The National Oceanic and Atmospheric Administration predicts the 2022 hurricane season in the Atlantic Ocean will produce above-average activity, with a likely range of more than 20 named storms to occur. This hurricane season — which starts June 1 and runs through Nov. 30 — could be the seventh consecutively above-average hurricane season, according to the NOAA's Climate Prediction Center.
"As we reflect on another potentially busy hurricane season, past storms — such as Superstorm Sandy, which — remind us that the impact of one storm can be felt for years," NOAA administrator Dr. Rick Spinrad said in a statement Tuesday.
According to the latest outlook, researchers at 70% confidence predict a range this season of 14 to 21 named storms with winds of at least 39 mph or higher. Six to 10 of those storms could become hurricanes, with winds of 74 mph or higher. Three to six major hurricanes could touch down with winds of 111 mph or higher.
The increased activity is the result of factors including the climate pattern La Niña that's likely to occur throughout the hurricane season, as well as warmer-than-average sea surface temperatures expected in the Atlantic Ocean and Caribbean Sea, the NOAA said.
Weaker tropical Atlantic trade winds and an enhanced west African monsoon is also predicted to contribute towards the active hurricane season. The monsoon supports African Easterly Waves that have produced some of the strongest and longest hurricanes during many seasons, according to the NOAA.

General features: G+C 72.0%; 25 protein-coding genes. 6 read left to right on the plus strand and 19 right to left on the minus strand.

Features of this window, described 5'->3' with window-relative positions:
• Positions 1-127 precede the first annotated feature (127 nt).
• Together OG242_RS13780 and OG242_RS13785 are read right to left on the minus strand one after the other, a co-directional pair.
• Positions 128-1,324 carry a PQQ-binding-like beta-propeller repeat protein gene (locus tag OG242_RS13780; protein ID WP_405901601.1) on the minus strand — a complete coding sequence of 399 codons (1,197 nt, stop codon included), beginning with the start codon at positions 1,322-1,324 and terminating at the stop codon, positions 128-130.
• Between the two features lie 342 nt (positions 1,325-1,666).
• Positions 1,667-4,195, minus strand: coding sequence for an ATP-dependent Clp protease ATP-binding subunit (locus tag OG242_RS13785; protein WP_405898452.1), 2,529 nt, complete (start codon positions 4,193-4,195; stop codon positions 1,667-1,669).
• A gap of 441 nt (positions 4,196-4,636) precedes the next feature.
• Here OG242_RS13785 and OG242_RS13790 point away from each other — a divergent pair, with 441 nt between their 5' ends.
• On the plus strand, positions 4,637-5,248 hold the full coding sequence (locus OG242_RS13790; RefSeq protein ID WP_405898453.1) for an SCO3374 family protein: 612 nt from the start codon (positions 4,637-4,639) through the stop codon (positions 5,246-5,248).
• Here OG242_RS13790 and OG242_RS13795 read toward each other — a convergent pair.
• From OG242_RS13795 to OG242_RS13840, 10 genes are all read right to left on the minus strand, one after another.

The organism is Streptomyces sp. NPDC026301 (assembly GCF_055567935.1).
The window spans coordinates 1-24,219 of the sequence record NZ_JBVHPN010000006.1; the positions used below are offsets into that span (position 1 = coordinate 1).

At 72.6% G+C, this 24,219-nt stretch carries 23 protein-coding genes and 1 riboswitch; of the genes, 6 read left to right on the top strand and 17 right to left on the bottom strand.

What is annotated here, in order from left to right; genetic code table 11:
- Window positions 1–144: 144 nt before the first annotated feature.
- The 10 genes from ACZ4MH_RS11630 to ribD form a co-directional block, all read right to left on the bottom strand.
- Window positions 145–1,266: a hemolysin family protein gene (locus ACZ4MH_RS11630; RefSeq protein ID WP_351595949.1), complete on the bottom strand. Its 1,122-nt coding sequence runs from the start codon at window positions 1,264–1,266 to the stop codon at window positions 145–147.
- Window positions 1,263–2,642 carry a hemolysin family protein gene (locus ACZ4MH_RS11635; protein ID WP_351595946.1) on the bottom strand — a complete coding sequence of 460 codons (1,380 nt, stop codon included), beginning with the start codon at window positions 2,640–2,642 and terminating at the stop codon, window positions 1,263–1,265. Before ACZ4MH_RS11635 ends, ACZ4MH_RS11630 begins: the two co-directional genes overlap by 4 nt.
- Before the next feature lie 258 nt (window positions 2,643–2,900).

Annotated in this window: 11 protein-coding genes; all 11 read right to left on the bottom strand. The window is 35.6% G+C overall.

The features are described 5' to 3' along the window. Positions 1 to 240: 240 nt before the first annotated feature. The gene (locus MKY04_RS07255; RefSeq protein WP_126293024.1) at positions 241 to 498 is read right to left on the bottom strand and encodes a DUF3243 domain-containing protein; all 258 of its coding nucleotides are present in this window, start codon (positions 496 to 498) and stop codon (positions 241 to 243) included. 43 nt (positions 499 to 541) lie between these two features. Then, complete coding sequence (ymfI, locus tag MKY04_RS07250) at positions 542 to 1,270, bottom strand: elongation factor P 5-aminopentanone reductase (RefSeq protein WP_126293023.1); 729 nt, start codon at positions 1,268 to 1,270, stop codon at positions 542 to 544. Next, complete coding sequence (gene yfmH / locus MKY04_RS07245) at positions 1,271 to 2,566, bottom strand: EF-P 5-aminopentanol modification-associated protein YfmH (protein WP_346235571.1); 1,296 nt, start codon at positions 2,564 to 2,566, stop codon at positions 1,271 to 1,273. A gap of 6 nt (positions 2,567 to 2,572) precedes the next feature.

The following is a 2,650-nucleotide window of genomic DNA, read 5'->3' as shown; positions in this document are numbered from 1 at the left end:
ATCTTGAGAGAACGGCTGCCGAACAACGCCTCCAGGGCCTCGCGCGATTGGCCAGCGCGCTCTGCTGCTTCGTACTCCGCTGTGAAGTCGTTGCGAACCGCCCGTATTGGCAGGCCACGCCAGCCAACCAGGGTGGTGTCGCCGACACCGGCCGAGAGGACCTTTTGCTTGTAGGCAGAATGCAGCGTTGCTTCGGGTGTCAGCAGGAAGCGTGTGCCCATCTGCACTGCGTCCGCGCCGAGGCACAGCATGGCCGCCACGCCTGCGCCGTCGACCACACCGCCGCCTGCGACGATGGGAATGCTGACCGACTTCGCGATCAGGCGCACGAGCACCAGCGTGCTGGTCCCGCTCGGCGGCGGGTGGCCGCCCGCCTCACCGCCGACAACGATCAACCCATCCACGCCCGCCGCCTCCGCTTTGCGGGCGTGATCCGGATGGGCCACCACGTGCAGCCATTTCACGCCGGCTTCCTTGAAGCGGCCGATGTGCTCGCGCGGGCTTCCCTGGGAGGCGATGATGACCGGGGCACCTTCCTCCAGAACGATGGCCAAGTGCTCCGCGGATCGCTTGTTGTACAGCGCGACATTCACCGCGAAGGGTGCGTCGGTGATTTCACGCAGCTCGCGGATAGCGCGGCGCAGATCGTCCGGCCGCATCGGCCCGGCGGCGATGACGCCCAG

Federal Emergency Management Agency administrator Deanne Criswell warns that "anyone can be in the direct path of a hurricane and in danger from the remnants of a storm system."
"It's important for everyone to understand their risk and take proactive steps to get ready now by visiting Ready.gov and Listo.gov for preparedness tips, and by downloading the FEMA App to make sure you are receiving emergency alerts in real-time," she said.
In 2021, natural disasters cost the United States approximately $148 billion dollars, with tropical cyclones and severe storms racking in more than $100 billion, according to the National Centers for Environmental Information. The agency counted approximately 218 deaths associated with severe storms and and tropical cyclones.
The United States Geological Survey warns that the changing climate creates the possibility for more powerful storms to develop in the future.
"More heat in the atmosphere and warmer ocean surface temperatures can lead to increased wind speeds in tropical storms," the USGS said. "Rising sea levels expose higher locations not usually subjected to the power of the sea and to the erosive forces of waves and currents."
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